In Las Vegas the Marriage License Bureau, a division of the Clerk’s Office, issues about 80,000 marriage licenses annually and regularly issues more than 1,500 marriage licenses during the days leading up to and including Valentine’s Day.
From State Library of New South Wales, via Flickr Commons
Recent decisions in Britain and New Zealand to legalize same-sex marriages have given gay American couples seeking a destination wedding some high-profile options.
Same-sex weddings will be legal in New Zealand starting August 19. Among the first to be married under the amended marriage law will be a gay couple from Australia who won a contest hosted by Tourism New Zealand. Air New Zealand, meanwhile, is looking for a Kiwi couple to wed onboard one of its jets while in flight.
Same-sex weddings in Britain won’t take place until next summer, but Visit Britain is already in the planning mode.
“We’ve always rolled out a warm welcome for LGBT travelers,” said Sandi Dawe, CEO of Visit Britain, “We hope this new law will result in an increase in tourism to Britain for gay and lesbian travelers who want to marry and honeymoon here.”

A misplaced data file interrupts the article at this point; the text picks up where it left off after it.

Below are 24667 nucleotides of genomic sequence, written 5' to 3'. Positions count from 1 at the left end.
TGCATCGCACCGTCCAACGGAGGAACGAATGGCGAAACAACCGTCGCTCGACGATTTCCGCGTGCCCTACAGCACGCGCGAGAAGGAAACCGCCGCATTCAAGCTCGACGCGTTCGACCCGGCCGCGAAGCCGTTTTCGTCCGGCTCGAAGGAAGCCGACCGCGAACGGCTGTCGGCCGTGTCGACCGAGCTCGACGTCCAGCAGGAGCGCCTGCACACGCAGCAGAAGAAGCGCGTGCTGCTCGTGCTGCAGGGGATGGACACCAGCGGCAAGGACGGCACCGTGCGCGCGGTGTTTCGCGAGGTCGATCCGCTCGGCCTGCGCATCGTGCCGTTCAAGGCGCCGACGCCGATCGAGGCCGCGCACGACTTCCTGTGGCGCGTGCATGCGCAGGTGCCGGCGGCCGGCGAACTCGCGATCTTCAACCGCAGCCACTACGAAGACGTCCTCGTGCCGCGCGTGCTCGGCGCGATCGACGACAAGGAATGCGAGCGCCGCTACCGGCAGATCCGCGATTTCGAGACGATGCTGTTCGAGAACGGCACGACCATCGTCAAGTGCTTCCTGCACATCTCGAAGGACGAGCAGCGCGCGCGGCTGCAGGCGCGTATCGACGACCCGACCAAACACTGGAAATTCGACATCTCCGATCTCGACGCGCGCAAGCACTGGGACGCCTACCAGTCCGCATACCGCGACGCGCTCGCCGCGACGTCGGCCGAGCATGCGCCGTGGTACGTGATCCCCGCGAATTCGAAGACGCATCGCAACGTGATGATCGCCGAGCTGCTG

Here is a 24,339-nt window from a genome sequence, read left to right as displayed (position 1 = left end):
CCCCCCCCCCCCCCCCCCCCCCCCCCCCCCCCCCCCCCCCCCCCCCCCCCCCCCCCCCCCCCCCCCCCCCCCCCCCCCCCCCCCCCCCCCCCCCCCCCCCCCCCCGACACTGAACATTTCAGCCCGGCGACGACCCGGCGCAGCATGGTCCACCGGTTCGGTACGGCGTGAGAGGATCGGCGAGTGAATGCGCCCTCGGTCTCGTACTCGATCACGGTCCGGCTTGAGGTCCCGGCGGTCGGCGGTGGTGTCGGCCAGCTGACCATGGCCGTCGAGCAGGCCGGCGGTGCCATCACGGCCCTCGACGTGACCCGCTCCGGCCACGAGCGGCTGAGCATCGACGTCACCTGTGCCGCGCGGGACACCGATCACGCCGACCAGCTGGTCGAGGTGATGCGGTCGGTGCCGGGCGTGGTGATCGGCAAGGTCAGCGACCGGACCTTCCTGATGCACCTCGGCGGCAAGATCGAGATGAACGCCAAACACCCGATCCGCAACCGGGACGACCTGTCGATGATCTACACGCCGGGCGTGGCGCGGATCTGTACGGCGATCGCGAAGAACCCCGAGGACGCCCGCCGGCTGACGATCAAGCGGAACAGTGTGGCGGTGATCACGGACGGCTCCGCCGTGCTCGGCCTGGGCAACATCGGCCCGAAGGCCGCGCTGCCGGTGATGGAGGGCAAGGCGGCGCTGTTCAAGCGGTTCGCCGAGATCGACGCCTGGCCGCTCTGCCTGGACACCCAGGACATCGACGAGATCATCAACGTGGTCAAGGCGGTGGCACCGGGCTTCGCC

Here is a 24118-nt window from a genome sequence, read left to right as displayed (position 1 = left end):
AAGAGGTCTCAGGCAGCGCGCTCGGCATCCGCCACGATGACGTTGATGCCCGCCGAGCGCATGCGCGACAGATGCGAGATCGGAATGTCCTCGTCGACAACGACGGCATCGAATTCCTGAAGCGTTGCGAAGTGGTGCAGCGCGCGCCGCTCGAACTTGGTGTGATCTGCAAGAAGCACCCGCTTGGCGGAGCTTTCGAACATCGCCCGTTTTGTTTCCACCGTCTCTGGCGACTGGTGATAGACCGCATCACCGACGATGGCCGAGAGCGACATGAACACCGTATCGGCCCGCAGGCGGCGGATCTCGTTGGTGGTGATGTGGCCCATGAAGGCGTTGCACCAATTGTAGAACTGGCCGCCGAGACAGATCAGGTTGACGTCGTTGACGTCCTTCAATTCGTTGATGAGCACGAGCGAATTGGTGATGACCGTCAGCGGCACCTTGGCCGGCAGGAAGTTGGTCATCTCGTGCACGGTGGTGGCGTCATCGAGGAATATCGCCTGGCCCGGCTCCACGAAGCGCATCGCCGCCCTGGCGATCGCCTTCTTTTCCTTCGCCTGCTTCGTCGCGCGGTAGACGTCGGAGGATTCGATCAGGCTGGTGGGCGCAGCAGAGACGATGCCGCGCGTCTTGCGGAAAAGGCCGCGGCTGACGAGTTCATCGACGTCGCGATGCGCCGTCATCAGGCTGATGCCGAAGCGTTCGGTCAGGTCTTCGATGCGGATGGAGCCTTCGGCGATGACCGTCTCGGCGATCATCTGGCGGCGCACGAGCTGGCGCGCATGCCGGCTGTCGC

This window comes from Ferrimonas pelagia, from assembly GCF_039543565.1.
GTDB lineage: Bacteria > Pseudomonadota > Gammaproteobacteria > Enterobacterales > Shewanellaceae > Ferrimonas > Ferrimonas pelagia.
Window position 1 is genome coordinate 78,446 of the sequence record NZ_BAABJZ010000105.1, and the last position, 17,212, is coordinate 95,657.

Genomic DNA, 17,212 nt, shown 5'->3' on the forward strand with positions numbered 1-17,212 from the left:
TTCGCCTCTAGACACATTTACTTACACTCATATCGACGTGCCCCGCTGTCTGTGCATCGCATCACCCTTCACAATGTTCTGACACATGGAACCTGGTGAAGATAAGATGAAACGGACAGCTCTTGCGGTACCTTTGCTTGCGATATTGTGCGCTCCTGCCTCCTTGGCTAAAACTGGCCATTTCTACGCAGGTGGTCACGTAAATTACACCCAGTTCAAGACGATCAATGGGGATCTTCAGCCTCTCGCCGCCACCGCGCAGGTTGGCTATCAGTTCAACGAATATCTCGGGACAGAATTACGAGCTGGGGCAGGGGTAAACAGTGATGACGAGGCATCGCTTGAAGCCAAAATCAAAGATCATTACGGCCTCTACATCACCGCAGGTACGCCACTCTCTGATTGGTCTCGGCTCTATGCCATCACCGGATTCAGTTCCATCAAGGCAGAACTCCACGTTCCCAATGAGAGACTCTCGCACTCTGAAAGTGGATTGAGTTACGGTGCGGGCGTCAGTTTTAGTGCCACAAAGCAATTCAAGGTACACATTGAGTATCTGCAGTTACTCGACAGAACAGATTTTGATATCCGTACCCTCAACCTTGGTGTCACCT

To help those couples “conceptualize their own dream weddings,” the national tourism agency has issued a list of gay-friendly wedding venues and locations, including castles in Wales, the Brighton Pier in England and the restaurant atop the phallic-shaped building at 30 St Mary Axe in London that’s been dubbed “The Gherkin”.
“I already have gay clients inquiring about planning a destination wedding for them in Britain,” said David Rubin, CEO of DavidTravel, a luxury travel agency in Corona del Mar, Calif.
In the past, Rubin has organized wedding celebrations and honeymoons for American couples in South Africa, Spain and in other countries where same-sex marriages are already legal.
“Sweden – with the Ice Hotel – has been a great destination, and in Iceland we’ve had couples get married on top of a glacier,” said Rubin. “Canada is easy: it is close by and same-sex weddings have been legal there since 2005.” Rubin’s agency is also helping plan same-sex weddings in France, where marriage equality became legal this May.
Benn Storey and Brandon Perlberg; courtesy B. Perlberg
Brandon Perlberg, a 35 year-old lawyer, consultant and “very proud New Yorker,” is currently engaged to marry Benn Storey, a 31 year-old senior newspaper designer from England, his partner of more than eight years.